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With 10 million units sold in the launch month, the Galaxy S6 isn't the sales growth driver Samsung wanted

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With 10 million sold in the launch month, the Galaxy S6 isn't the sales growth driver Samsung wanted
UPDATE (Tuesday, May 26, 2015 03:05 CDT): Samsung’s mobile chief J.K. Shin denied the original report, saying “(The news reports) are incorrect.”

With all the well-deserved appraisal the Galaxy S6 & edge acquired from almost everybody who's had an opinion on them, you'd think Samsung would be selling them like hotcakes! Especially since the company boasted about exceeding sales expectations and having to open an additional display factory to meet S6 edge demand. We also saw all the excited people lining up outside stores to get it. Surprisingly, the situation may turn out to be not so winning for Android's high-performance athlete. How so? 

Well, going back in smartphone sales olympics history, we see it took Samsung 25 days to ship 10 million units, while the elderly Galaxy S4 won the 10M trophy in 27 days. The Galaxy S6 duo, though? It took a month to sell a combined 10 million of it, which is a disappointing lack of growth considering how much the product improves on its predecessors. The anemic launch window performance, the time where sales are supposed to hit their peak, puts a veil of doubt over the company's hopes of selling at least 70 million units by year's end, as achieving this target proposes sustained monthly sales of about 8.6 million units until December. This means selling more of the smartphone each month than smaller competitors such as HTC and Sony sell in a whole year.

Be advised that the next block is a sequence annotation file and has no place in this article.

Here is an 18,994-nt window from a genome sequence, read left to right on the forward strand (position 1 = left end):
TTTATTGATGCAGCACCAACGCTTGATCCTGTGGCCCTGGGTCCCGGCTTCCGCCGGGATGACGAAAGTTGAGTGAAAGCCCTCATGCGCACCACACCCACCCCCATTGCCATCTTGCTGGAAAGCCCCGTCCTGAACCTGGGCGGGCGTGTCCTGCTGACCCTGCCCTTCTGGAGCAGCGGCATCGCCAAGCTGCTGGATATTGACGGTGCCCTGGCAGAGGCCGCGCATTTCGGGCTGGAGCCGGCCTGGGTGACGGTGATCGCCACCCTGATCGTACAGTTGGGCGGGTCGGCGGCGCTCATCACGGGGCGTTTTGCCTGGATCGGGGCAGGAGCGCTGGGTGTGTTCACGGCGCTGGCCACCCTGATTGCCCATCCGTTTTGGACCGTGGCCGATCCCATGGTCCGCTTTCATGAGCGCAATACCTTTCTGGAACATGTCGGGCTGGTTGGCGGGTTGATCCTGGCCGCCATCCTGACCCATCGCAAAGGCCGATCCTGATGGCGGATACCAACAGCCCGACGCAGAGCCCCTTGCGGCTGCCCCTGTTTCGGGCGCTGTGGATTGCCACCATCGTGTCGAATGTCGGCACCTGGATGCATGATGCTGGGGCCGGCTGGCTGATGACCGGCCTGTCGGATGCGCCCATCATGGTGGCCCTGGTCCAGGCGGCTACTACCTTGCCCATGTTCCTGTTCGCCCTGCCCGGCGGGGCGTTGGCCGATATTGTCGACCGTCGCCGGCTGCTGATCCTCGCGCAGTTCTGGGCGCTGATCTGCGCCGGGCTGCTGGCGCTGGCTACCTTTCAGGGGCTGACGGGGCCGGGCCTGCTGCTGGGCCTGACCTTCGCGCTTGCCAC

It's a big world out there, but the high-end smartphone market is already saturated, which brings the question of whether heavyweight marketing alone could create so many new GS6 takers? We can't say "no" for sure, but we're certainly thinking "no". Moreover, the upcoming Galaxy Note 5 is sure to have some cannibalizing effect on GS6 sales after its launch, not to mention there are already customers passing over Sammy's readily available hero phone in favor of the unannounced phablet.

Considering these factors, and the overwhelming difficulties foreign brands face when breaking into the vast Chinese and Indian markets, dominated by local brands and disrupted by inexpensive high-end models, 2015 isn't shaping up as the year of financial recovery Samsung hoped it would be. Unless something completely unexpected happens to change Samsung's mobile sales trajectory, the company may have to rethink more than just the design and hardware innovation aspects of its handsets.

source: Yonhap News via Forbes, KoreaITTimes

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